The more contentious source of ‘Indian dismay’ would be the second amendment proposed by the Government, to do away with the requirement that all nine provincial councils need to concur before a bill can be passed that affects the powers devolved on the provincial councils. The proposed amendment would only require that a majority of councils give their consent to such legislation. Criticism of this proposal has come from parties both within and outside the ruling UPFA coalition, who say the move could undermine the objectives of devolution of power to the provinces. The Government has decided to refer this and any other disputed issues to the PSC. The NPC election is to be held in September regardless of whether the PSC issues have been resolved by that time. Matters to be discussed in the PSC would include the objections raised by the UPFA’s coalition partners, the NFF and the JHU, with regard to the devolution of land and police powers to the provinces.

“These issues are being manufactured and used to whip up racist feelings” says LSSP Leader and Senior Minister Tissa Vitarana. He told the ‘Sunday Times’ the required procedure for the implementation of land and police powers in any of the provinces has not been carried out, although these powers are in the statute book. “The President has to be involved. Just because the TNA is elected (in the North) they cannot implement them.” Vitarana says powers granted under the 13A are limited to start with, and have been further curtailed with the passage of the 18th amendment to the constitution.

Nevertheless concerns have been expressed in the media and elsewhere about the manner in which the devolved police powers will affect aspects of public security in the country. It appears that until police powers are actually transferred to the provinces, there is no way of gauging the changes that might follow. The announcement of the Northern Provincial Council election has suddenly made this a subject of speculation, debate and anxiety. These worries would need to be thoroughly addressed through discussions in the PSC, with input from legal experts of the Government as well as Opposition political parties to help interpret the relevant clauses relating to provincial police powers.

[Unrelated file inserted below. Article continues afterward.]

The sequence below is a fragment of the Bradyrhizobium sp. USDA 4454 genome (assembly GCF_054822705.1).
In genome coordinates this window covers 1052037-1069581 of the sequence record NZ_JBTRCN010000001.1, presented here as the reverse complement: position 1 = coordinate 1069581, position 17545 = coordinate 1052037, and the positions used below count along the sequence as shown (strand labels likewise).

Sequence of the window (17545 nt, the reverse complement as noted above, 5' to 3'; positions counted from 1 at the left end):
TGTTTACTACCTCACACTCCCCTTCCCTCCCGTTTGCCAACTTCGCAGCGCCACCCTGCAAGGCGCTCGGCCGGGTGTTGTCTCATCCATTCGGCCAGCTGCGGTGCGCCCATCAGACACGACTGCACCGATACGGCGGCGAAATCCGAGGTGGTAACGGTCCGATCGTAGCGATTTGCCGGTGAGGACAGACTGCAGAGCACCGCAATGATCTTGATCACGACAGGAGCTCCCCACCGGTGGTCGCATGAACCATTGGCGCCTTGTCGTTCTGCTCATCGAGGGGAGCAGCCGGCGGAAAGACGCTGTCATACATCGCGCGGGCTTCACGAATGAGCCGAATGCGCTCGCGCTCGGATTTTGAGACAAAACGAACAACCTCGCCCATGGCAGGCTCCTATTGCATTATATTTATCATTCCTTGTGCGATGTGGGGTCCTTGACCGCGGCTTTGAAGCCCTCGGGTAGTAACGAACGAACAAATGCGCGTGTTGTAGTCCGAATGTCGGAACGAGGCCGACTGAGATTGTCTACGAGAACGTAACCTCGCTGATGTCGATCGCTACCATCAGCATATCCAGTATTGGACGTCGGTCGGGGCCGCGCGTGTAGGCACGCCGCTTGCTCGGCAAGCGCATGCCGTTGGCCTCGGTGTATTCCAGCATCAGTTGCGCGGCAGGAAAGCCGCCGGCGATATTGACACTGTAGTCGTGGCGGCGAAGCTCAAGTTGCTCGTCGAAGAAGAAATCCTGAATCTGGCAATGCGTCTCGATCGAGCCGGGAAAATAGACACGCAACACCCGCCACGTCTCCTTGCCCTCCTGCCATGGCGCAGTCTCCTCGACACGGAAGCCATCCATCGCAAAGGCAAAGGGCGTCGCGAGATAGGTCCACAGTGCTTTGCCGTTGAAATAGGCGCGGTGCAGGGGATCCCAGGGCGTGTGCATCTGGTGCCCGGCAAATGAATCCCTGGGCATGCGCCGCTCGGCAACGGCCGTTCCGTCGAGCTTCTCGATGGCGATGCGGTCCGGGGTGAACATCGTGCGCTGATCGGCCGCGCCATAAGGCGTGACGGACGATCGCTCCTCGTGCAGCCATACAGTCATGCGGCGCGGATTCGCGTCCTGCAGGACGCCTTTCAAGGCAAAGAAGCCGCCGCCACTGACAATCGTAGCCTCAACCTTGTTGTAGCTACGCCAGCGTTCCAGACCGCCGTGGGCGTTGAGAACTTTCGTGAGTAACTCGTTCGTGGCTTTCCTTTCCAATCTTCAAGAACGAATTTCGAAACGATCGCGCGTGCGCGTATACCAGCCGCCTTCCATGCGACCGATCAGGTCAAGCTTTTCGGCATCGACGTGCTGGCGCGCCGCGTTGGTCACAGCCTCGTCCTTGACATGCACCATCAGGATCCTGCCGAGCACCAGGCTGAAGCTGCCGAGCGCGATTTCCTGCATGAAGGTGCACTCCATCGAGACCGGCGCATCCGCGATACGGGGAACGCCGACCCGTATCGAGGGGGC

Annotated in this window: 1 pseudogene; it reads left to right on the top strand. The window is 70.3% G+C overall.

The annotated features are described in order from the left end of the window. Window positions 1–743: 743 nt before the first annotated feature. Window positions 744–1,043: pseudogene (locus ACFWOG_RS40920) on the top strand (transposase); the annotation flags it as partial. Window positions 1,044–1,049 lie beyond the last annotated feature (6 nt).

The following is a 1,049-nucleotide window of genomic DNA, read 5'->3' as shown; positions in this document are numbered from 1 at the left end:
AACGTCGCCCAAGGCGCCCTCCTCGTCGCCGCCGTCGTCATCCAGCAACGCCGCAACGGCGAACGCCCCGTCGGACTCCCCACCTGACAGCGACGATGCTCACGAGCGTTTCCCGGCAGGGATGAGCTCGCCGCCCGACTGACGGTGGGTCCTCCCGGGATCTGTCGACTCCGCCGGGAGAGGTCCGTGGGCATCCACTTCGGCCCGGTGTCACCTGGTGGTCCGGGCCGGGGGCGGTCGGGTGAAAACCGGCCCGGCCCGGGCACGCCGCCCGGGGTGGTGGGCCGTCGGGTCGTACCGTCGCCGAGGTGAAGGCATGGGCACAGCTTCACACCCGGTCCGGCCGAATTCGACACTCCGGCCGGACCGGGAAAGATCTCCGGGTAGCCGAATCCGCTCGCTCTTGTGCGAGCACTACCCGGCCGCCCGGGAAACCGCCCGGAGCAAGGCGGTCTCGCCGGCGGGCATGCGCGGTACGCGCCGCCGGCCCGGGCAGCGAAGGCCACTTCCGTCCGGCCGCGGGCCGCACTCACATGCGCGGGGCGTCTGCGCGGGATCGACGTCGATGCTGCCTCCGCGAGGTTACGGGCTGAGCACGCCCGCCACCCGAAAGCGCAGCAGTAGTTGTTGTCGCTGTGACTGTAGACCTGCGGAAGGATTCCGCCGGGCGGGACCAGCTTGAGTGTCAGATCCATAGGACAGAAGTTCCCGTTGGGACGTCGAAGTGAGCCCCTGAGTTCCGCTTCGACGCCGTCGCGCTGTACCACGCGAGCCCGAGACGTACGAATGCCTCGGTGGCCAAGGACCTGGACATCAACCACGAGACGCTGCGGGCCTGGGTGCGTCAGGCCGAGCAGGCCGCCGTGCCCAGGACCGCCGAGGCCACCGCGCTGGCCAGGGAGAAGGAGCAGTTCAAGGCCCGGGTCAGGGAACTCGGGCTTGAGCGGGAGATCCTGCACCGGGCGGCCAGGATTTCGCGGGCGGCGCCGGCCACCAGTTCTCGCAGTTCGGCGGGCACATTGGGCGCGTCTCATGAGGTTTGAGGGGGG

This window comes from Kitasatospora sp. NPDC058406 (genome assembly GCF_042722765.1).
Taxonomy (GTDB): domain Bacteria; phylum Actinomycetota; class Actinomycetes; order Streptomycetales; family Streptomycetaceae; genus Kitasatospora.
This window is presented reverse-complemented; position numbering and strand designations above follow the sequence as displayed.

With regard to India’s expressions of concern, in the last analysis it would seem that the issue for Sri Lanka is not whether or not it is acceptable to amend the 13A. The issue is how to balance Sri Lanka’s national interest with the need for power sharing. National interest here would include considerations of independence, sovereignty and territorial integrity within the framework of a unitary state. Power sharing would refer to the devolution of power to the provinces as provided for in the 13A, that would give Tamils a measure of autonomy in the Northern Province where they form a majority. The limits imposed by these parameters do not seem to be understood by extremists in the Government fold.

The PSC could be considered a democratic means of resolving these issues only if there is broad participation by Opposition parties and parties representing minority constituencies, in arriving at a consensus. Needless to say if the government steamrolls its decisions unilaterally, the credibility of the exercise will suffer, and its purpose will be defeated.